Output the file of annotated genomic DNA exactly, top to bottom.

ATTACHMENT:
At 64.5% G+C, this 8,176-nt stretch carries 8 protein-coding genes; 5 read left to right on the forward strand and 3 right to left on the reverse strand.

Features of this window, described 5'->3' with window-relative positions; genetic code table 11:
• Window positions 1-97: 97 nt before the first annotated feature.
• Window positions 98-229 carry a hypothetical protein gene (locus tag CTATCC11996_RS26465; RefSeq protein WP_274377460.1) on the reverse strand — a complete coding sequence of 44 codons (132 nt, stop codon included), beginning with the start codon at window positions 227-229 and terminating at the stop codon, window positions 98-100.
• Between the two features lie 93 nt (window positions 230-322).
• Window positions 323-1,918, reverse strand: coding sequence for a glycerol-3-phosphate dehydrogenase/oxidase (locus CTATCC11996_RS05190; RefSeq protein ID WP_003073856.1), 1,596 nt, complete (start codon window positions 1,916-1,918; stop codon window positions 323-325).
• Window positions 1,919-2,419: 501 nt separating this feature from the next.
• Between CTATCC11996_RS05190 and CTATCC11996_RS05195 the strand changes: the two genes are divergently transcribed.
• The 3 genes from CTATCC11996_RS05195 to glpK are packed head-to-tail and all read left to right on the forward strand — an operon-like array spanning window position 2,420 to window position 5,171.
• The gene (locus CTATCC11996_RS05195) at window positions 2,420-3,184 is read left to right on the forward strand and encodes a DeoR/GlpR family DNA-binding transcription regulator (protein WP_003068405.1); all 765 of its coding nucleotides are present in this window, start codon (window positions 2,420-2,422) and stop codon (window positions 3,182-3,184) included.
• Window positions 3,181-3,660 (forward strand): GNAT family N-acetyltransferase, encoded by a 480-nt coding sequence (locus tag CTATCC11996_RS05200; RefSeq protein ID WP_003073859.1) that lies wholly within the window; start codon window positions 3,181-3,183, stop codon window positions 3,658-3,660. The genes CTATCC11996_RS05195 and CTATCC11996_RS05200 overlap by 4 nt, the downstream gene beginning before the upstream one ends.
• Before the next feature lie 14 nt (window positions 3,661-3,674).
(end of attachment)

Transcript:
At 64.5% G+C, this 8,176-nt stretch carries 8 protein-coding genes; 5 read left to right on the forward strand and 3 right to left on the reverse strand.

Features of this window, described 5'->3' with window-relative positions; genetic code table 11:
• Window positions 1-97: 97 nt before the first annotated feature.
• Window positions 98-229 carry a hypothetical protein gene (locus tag CTATCC11996_RS26465; RefSeq protein WP_274377460.1) on the reverse strand — a complete coding sequence of 44 codons (132 nt, stop codon included), beginning with the start codon at window positions 227-229 and terminating at the stop codon, window positions 98-100.
• Between the two features lie 93 nt (window positions 230-322).
• Window positions 323-1,918, reverse strand: coding sequence for a glycerol-3-phosphate dehydrogenase/oxidase (locus CTATCC11996_RS05190; RefSeq protein ID WP_003073856.1), 1,596 nt, complete (start codon window positions 1,916-1,918; stop codon window positions 323-325).
• Window positions 1,919-2,419: 501 nt separating this feature from the next.
• Between CTATCC11996_RS05190 and CTATCC11996_RS05195 the strand changes: the two genes are divergently transcribed.
• The 3 genes from CTATCC11996_RS05195 to glpK are packed head-to-tail and all read left to right on the forward strand — an operon-like array spanning window position 2,420 to window position 5,171.
• The gene (locus CTATCC11996_RS05195) at window positions 2,420-3,184 is read left to right on the forward strand and encodes a DeoR/GlpR family DNA-binding transcription regulator (protein WP_003068405.1); all 765 of its coding nucleotides are present in this window, start codon (window positions 2,420-2,422) and stop codon (window positions 3,182-3,184) included.
• Window positions 3,181-3,660 (forward strand): GNAT family N-acetyltransferase, encoded by a 480-nt coding sequence (locus tag CTATCC11996_RS05200; RefSeq protein ID WP_003073859.1) that lies wholly within the window; start codon window positions 3,181-3,183, stop codon window positions 3,658-3,660. The genes CTATCC11996_RS05195 and CTATCC11996_RS05200 overlap by 4 nt, the downstream gene beginning before the upstream one ends.
• Before the next feature lie 14 nt (window positions 3,661-3,674).